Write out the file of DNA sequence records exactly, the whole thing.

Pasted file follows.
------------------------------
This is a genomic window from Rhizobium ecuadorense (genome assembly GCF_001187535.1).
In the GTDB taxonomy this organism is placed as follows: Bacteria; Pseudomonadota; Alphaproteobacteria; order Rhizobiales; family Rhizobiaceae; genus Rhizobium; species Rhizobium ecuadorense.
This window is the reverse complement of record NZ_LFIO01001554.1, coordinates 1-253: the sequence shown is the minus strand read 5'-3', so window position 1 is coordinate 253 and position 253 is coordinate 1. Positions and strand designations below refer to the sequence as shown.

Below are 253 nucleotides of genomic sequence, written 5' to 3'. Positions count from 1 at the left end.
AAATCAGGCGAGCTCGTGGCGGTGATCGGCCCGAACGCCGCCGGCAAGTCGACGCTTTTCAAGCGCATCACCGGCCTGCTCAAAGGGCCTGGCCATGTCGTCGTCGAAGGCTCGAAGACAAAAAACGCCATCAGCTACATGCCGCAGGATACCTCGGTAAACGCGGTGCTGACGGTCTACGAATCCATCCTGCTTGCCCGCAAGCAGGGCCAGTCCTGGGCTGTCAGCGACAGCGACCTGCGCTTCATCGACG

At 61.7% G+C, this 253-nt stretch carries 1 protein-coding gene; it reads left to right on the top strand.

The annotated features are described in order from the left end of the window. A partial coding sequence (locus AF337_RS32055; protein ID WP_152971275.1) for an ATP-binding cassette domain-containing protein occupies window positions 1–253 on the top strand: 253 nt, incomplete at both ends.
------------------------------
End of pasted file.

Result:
This is a genomic window from Rhizobium ecuadorense (genome assembly GCF_001187535.1).
In the GTDB taxonomy this organism is placed as follows: Bacteria; Pseudomonadota; Alphaproteobacteria; order Rhizobiales; family Rhizobiaceae; genus Rhizobium; species Rhizobium ecuadorense.
This window is the reverse complement of record NZ_LFIO01001554.1, coordinates 1-253: the sequence shown is the minus strand read 5'-3', so window position 1 is coordinate 253 and position 253 is coordinate 1. Positions and strand designations below refer to the sequence as shown.

Below are 253 nucleotides of genomic sequence, written 5' to 3'. Positions count from 1 at the left end.
AAATCAGGCGAGCTCGTGGCGGTGATCGGCCCGAACGCCGCCGGCAAGTCGACGCTTTTCAAGCGCATCACCGGCCTGCTCAAAGGGCCTGGCCATGTCGTCGTCGAAGGCTCGAAGACAAAAAACGCCATCAGCTACATGCCGCAGGATACCTCGGTAAACGCGGTGCTGACGGTCTACGAATCCATCCTGCTTGCCCGCAAGCAGGGCCAGTCCTGGGCTGTCAGCGACAGCGACCTGCGCTTCATCGACG

At 61.7% G+C, this 253-nt stretch carries 1 protein-coding gene; it reads left to right on the top strand.

The annotated features are described in order from the left end of the window. A partial coding sequence (locus AF337_RS32055; protein ID WP_152971275.1) for an ATP-binding cassette domain-containing protein occupies window positions 1–253 on the top strand: 253 nt, incomplete at both ends.